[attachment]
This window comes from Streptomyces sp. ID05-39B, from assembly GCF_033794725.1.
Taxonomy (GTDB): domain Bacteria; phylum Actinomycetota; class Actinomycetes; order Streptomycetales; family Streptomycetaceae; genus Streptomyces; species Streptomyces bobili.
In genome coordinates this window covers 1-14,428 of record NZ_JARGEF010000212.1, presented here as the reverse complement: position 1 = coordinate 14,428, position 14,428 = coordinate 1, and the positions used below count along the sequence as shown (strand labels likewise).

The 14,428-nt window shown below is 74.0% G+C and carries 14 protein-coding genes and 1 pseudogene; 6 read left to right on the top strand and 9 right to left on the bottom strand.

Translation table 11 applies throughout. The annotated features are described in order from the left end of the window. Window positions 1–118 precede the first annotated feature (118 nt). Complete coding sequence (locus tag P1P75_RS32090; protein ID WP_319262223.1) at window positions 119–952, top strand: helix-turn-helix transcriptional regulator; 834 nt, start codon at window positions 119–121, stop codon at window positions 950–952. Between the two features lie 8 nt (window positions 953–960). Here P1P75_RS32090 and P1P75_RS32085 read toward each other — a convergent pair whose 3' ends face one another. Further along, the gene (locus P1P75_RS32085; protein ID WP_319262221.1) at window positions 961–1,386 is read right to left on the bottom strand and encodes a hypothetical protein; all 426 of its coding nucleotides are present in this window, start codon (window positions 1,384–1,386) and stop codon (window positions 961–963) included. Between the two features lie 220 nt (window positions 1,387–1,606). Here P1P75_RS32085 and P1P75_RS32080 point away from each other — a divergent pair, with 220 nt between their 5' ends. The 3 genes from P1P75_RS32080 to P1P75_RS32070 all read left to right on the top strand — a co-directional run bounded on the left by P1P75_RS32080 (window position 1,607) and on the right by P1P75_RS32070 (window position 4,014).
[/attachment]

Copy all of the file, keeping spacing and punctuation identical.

This window comes from Streptomyces sp. ID05-39B, from assembly GCF_033794725.1.
Taxonomy (GTDB): domain Bacteria; phylum Actinomycetota; class Actinomycetes; order Streptomycetales; family Streptomycetaceae; genus Streptomyces; species Streptomyces bobili.
In genome coordinates this window covers 1-14,428 of record NZ_JARGEF010000212.1, presented here as the reverse complement: position 1 = coordinate 14,428, position 14,428 = coordinate 1, and the positions used below count along the sequence as shown (strand labels likewise).

The 14,428-nt window shown below is 74.0% G+C and carries 14 protein-coding genes and 1 pseudogene; 6 read left to right on the top strand and 9 right to left on the bottom strand.

Translation table 11 applies throughout. The annotated features are described in order from the left end of the window. Window positions 1–118 precede the first annotated feature (118 nt). Complete coding sequence (locus tag P1P75_RS32090; protein ID WP_319262223.1) at window positions 119–952, top strand: helix-turn-helix transcriptional regulator; 834 nt, start codon at window positions 119–121, stop codon at window positions 950–952. Between the two features lie 8 nt (window positions 953–960). Here P1P75_RS32090 and P1P75_RS32085 read toward each other — a convergent pair whose 3' ends face one another. Further along, the gene (locus P1P75_RS32085; protein ID WP_319262221.1) at window positions 961–1,386 is read right to left on the bottom strand and encodes a hypothetical protein; all 426 of its coding nucleotides are present in this window, start codon (window positions 1,384–1,386) and stop codon (window positions 961–963) included. Between the two features lie 220 nt (window positions 1,387–1,606). Here P1P75_RS32085 and P1P75_RS32080 point away from each other — a divergent pair, with 220 nt between their 5' ends. The 3 genes from P1P75_RS32080 to P1P75_RS32070 all read left to right on the top strand — a co-directional run bounded on the left by P1P75_RS32080 (window position 1,607) and on the right by P1P75_RS32070 (window position 4,014).